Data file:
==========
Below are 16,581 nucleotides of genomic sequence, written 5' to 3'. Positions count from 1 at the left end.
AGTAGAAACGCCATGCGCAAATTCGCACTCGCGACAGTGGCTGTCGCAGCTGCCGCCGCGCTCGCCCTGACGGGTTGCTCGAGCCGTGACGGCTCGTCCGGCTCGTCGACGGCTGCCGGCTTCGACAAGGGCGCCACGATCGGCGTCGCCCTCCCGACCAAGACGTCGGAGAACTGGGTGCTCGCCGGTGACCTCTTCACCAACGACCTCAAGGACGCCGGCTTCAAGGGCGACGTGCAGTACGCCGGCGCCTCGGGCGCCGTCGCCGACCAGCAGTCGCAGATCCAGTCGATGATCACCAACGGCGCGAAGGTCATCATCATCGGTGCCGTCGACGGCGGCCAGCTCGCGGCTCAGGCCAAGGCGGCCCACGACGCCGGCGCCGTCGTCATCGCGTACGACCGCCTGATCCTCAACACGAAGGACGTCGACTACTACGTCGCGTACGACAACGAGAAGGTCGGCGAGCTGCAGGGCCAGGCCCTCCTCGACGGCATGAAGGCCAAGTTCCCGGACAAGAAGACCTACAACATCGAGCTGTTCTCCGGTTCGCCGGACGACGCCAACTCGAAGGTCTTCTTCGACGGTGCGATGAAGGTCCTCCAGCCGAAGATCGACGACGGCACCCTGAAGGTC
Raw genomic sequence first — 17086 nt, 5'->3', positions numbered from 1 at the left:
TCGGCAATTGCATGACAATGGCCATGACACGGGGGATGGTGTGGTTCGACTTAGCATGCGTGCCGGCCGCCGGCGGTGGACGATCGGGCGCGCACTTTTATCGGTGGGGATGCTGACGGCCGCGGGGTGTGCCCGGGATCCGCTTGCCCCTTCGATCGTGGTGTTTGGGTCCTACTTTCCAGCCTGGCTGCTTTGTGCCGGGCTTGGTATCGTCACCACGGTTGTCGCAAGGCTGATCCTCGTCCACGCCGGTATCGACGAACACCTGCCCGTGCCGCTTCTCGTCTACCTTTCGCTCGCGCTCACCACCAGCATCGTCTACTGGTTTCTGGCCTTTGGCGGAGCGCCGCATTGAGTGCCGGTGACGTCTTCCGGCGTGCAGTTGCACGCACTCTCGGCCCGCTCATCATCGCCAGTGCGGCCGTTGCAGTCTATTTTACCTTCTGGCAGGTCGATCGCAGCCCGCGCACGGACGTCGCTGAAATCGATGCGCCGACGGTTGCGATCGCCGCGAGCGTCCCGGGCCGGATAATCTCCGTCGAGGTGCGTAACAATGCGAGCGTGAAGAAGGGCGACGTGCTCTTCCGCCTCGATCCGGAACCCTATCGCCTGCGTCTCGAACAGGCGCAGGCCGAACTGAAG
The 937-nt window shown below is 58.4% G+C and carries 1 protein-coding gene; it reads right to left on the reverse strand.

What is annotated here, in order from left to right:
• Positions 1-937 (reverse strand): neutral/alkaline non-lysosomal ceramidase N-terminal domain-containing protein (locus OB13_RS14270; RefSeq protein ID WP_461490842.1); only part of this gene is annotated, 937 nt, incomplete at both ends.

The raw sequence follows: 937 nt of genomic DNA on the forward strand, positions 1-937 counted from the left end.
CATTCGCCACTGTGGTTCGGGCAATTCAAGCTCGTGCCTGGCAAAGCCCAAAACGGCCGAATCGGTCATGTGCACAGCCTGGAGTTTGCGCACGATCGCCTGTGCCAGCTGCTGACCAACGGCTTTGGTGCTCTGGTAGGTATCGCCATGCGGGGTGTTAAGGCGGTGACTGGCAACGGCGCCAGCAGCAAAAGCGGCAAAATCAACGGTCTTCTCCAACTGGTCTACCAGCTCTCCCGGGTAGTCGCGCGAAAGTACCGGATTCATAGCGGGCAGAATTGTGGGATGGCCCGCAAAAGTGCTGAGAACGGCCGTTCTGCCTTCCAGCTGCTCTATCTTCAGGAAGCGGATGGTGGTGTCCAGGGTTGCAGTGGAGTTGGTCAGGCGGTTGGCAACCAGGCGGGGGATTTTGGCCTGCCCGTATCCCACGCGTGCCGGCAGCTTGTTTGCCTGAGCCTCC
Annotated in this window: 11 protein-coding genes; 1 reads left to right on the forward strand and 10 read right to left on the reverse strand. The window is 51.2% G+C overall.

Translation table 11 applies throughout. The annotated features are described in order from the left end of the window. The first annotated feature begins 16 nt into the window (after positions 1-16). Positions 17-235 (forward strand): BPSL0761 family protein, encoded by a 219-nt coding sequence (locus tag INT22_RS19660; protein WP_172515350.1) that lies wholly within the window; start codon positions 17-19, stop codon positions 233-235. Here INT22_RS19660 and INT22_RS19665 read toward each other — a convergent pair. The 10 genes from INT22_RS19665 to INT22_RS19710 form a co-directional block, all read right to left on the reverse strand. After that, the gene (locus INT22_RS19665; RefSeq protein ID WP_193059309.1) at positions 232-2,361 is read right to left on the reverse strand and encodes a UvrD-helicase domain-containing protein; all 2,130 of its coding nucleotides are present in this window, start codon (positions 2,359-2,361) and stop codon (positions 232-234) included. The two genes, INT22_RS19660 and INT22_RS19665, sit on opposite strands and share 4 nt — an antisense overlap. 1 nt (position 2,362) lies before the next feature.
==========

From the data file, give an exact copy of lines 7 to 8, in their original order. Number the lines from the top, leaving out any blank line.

• Positions 1-937 (reverse strand): neutral/alkaline non-lysosomal ceramidase N-terminal domain-containing protein (locus OB13_RS14270; RefSeq protein ID WP_461490842.1); only part of this gene is annotated, 937 nt, incomplete at both ends.

The raw sequence follows: 937 nt of genomic DNA on the forward strand, positions 1-937 counted from the left end.